Abel Tasman National Park is one of the busiest spots in New Zealand, with upwards of a quarter of a million visitors per year spending at least a day in the park in recent years. However, the vast majority of these visitors come in summer, to enjoy the beautiful golden sand beaches and warm water for kayaking and swimming. Last week, in late autumn, it was nearly empty, and it was a wonderfully peaceful way to experience one of New Zealand’s most stunning regions.
Our trip started with a water taxi from Marahau to Totaranui Bay. We decided to go from north to south because it offered more flexibility; we could take the morning boat and when we got back to Marahau three and a half days later, we’d be back at our rental car and ready to return to Nelson. The water taxi trip was great, taking us to the famous Split Apple rock as well as to see baby seals playing in rock pools near an island just offshore.
I already wrote plenty about our experience between Totaranui and Awaroa hut, but even though the rest of the trip wasn’t as dramatic, there was still so much to see and do. Abel Tasman is full of flora and fauna, beautiful vistas and lush forest, and to be there in such a quiet time (there were days when we didn’t see anyone from the time we left the first hut until the time we reached the next) was amazing.
Our second day in the park took us 13.5km from Awaroa to Bark Bay. Unlike the previous afternoon, day two was warm and sunny. The trails in Abel Tasman are well-marked and don’t have much elevation climb, so the hike itself is not difficult and leaves plenty of time to enjoy the scenery. There are also a couple of fun bridges to cross over estuaries and streams.
We arrived in Bark Bay to find a family had already arrived at the Bark Bay hut and started a fire in the stove, making the lovely space extra nice and cozy. After sunset, we walked out to the beach at Bark Bay to take some photos of the night sky using my camera and tripod. Across the Tasman Bay, in the distance, there was a thunderstorm and with a little luck and a lot of mistimed shots, I managed to capture it in one photo.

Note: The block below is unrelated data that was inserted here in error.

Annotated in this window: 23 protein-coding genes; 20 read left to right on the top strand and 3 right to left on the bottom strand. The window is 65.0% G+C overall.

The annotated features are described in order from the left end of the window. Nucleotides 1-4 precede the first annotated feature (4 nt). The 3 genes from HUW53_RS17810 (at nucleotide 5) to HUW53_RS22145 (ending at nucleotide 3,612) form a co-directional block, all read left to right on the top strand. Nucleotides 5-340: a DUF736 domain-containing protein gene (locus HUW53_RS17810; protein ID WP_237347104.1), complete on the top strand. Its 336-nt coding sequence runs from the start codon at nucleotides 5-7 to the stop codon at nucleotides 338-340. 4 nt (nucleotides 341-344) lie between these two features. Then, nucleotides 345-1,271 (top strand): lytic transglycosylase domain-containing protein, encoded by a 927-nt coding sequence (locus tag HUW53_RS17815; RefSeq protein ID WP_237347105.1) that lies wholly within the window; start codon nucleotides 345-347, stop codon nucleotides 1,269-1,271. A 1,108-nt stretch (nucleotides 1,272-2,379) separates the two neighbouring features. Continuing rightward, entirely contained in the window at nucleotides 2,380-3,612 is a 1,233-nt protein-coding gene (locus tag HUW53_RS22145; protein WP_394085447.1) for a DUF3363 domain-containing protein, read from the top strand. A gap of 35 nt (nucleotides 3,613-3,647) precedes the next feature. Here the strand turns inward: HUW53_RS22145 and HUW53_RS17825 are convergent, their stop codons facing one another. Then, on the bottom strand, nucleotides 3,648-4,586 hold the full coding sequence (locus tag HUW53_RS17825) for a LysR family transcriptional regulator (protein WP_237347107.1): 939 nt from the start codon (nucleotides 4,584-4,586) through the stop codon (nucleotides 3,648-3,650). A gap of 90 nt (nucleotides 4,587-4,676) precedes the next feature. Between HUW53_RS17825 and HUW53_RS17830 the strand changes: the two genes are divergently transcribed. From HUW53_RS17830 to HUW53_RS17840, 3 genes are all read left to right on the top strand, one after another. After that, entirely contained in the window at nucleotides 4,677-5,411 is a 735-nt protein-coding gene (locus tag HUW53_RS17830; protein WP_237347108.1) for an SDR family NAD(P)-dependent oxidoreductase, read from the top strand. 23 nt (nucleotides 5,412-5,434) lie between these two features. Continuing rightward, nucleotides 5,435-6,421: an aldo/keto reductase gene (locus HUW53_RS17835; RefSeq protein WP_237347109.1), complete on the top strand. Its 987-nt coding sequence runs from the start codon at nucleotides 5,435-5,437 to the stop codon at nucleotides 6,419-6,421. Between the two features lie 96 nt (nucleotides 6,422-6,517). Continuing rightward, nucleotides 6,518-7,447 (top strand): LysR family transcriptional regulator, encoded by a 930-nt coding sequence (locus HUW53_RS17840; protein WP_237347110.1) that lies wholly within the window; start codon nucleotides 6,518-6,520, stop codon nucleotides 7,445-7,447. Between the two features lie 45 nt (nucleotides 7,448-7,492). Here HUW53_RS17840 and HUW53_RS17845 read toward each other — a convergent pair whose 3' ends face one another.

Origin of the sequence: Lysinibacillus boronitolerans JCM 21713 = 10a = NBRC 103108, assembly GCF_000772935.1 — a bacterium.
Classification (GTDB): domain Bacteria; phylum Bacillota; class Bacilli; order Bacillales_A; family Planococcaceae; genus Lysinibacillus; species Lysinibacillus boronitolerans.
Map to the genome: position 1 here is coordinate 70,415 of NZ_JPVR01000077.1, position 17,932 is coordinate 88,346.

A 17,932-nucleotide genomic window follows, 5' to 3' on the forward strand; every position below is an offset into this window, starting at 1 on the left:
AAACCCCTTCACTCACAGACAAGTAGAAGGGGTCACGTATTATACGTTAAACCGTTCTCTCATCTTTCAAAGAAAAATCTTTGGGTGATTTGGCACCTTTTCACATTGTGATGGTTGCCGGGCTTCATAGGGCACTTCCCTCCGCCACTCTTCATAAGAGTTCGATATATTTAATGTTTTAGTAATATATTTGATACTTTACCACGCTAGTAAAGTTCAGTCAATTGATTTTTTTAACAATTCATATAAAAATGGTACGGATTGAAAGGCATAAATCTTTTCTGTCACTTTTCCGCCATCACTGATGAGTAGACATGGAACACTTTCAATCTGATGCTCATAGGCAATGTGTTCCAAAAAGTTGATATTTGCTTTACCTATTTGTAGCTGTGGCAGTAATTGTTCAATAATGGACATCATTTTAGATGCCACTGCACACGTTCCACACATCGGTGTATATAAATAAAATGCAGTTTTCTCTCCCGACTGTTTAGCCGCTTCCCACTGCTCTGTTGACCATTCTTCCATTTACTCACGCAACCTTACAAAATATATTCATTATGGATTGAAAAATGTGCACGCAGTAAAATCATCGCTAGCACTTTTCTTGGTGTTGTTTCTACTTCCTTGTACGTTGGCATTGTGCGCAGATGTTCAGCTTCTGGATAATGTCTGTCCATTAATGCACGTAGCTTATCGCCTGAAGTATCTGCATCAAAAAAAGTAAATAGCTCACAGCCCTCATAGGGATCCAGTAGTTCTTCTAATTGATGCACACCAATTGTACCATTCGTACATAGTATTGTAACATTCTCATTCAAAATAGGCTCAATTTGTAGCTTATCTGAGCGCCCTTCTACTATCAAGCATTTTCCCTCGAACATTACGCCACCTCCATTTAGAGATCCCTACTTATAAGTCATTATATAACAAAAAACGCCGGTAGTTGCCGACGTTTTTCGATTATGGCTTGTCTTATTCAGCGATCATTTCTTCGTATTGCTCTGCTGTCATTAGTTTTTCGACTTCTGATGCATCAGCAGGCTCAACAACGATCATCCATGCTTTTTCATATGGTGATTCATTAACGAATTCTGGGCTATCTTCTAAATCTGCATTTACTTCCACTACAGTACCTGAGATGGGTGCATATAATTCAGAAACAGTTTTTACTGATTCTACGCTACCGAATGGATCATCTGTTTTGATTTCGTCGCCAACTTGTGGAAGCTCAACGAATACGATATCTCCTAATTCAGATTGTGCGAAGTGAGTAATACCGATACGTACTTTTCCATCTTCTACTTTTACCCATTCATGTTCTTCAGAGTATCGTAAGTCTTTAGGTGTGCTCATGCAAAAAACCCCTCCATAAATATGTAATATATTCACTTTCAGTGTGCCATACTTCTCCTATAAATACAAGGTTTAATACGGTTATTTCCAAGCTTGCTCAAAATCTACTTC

The start of our third day in the park was a bit grey and drizzly, but as the morning went on the weather cleared up and the sun hitting the last of the raindrops made for some beautiful rainbows.
Day three featured a couple of side trips as we hiked from Bark Bay to Anchorage. We climbed up a steep and less-traversed trail to visit Cascade Falls, as well as taking a much more leisurely ten-minute detour to Cleopatra’s Pool (which must be an amazing place to take a cool dip in the summer).
Anchorage Hut was the busiest and most well-outfitted of the locations we spent the night. Although none of the huts have cooking facilities, they do have flush toilets (although usually a short walk from the huts themselves) and Bark Bay and Anchorage both had a few solar-powered lights). This hut even had solar-powered mobile phone charging cables, which is something I never expected to see.
The final day, from Anchorage back to Marahau, was quick and easy, and we enjoyed burgers at The Fat Tui before heading off to Nelson for the night. A couple of weka, a kiwi-like bird that we had seen throughout the trip, tried very hard to steal our sandwiches.
Having previously done an overnight hike only once before, four days and three nights in Abel Tasman was definitely a new adventure. And so worth it. If you’re okay with chilly weather and love tranquil solitude, I definitely recommend exploring a national park in the offseason. Not only is it easier to do (we booked our huts a few weeks ahead of time, whereas in the summer they fill up months in advance; on other trips such as our road trip we were able to take advantage of first-come-first-serve campsites in parks like Yosemite that become highly in-demand book-ahead sites during peak season), but it’s a great way to enjoy the beauty and power of the site without crowds of other people. And if you choose to go to Abel Tasman, you’ll surely be in awe of the wonder of the world that you encounter.